It is a western, of course (shot in the wilds of New Jersey). A gang of bad guys knock out a train station clerk then board a departing train. They move to the car where there is a safe, blow the safe, stop the train and rob the passengers. Back in town, the clerk revives and tries to get help but passes out again. A little girl comes in wakes him up. The townspeople are having a dance when the clerk runs in to form a posse. The posse rides out and surrounds the gang, who is counting the loot in the woods. There is a gunfight and the robbers are killed. That is the whole story, but there is one short scene left - one of the most remarkable in film history. The all color episode lasts about 5 seconds. In medium close-up, a cowboy raises his pistol, points it directly at the camera, and fires three times. It is difficult for us to understand why this is here or what purpose it served. But when people who had never seen a movie before and didn't have any understanding of the technology first saw this man shooting at them, they screamed, fell to the floor, and ran for the door. It is also said that some in the audience pulled firearms and shot back. It is an early testament to the power that motion pictures had, even in its earliest incarnation. Thankfully, TCM ran TGTR without any modern musical accompaniment, as thousands must have seen it in the nineteen-aughts. I watched in total amazement. I was transported. Later, I reflected on how far movies had come and how little they had changed in the last 100 years. This movie is a priceless historical artifact that shows us just how much the past is still with us.
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Porter's innovative early film
didi-58 May 2004
This film, often lauded as one of the first movies to include a linear narrative within its running time, came out of the Edison company over a hundred years ago, following their experiments in the previous decades with shorter topical pieces such as cockfighting, dancers, and other limited scenarios.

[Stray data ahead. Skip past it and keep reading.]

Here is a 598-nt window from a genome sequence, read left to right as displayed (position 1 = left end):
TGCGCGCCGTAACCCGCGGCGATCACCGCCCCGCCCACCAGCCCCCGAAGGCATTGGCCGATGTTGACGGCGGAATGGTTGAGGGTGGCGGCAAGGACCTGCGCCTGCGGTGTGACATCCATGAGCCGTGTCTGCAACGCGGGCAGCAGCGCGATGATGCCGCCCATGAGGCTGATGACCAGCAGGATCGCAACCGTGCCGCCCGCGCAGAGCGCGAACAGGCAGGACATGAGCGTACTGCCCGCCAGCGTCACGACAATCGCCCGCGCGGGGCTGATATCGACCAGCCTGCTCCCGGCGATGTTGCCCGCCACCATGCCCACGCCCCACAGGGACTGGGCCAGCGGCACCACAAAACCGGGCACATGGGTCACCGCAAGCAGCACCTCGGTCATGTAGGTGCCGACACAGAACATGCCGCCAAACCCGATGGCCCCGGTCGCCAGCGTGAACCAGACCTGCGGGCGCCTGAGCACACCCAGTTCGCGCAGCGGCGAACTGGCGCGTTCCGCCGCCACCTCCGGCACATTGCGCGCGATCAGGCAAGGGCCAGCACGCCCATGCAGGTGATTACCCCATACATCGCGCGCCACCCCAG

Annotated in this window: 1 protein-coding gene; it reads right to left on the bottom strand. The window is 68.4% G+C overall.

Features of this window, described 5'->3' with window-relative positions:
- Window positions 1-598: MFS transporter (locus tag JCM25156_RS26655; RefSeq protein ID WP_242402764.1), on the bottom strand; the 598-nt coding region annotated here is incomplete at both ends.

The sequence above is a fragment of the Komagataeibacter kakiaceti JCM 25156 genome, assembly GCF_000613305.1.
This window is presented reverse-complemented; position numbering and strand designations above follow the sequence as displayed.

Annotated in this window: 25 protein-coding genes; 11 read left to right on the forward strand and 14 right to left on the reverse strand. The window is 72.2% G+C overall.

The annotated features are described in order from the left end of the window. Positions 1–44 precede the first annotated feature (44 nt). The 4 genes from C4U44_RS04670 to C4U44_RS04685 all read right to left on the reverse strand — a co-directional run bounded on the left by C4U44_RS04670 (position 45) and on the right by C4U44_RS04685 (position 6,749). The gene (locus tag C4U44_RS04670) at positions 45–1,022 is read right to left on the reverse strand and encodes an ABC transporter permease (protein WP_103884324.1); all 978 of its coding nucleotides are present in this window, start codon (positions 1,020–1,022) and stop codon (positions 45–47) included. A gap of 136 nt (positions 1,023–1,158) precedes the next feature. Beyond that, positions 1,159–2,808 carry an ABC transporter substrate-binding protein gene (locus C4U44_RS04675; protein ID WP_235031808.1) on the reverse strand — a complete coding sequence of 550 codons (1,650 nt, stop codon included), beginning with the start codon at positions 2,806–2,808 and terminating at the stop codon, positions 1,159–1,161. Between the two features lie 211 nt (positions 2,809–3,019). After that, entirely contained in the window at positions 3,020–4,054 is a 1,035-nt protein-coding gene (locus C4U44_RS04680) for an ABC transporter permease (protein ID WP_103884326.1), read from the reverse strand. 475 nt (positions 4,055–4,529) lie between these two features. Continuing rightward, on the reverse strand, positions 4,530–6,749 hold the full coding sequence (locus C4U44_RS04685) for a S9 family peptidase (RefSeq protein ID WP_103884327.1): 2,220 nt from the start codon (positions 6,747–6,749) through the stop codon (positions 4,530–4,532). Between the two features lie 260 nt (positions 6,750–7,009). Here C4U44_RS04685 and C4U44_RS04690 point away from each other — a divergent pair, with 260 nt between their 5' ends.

'The Great Train Robbery' is a simple enough story - a train is robbed, there is a shoot-out. The interesting scenes for me were the ones where the passengers are held at gunpoint while their valuables are collected, the shoot-out with its hand-coloured bursts of gunfire, and the famous final shot where a gun is fired directly at the audience. Not too frightening now, but back in those days this was quite an innovation.

Historically important and with a basic plot still in use today, this film holds significant interest for a wide audience (and will take less than a quarter of an hour of your time to view).
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Pioneer work possible birthplace of Western
pooch-830 July 1999
Arguably the first motion picture to employ the milieu of what would quickly become known as the Western genre, Edwin S. Porter's The Great Train Robbery was a smashing success with audiences (dozens of film history texts report with glee how viewers shrieked with fear and delight when a tightly-framed gunslinger pointed and fired directly at the camera) and made remarkable strides toward the establishment of longer, more narratively developed films. Porter's cutting was also among the most sophisticated to date, as multiple locations and events were suffused with a previously unseen urgency. Based on actual events, The Great Train Robbery ignited the imaginations of the scores who saw it -- making the movie one of the earliest examples of sensationalized, fictionalized screen adaptations taken from historical precedent.
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8/10
Film Editing Is Born
evanston_dad3 January 2006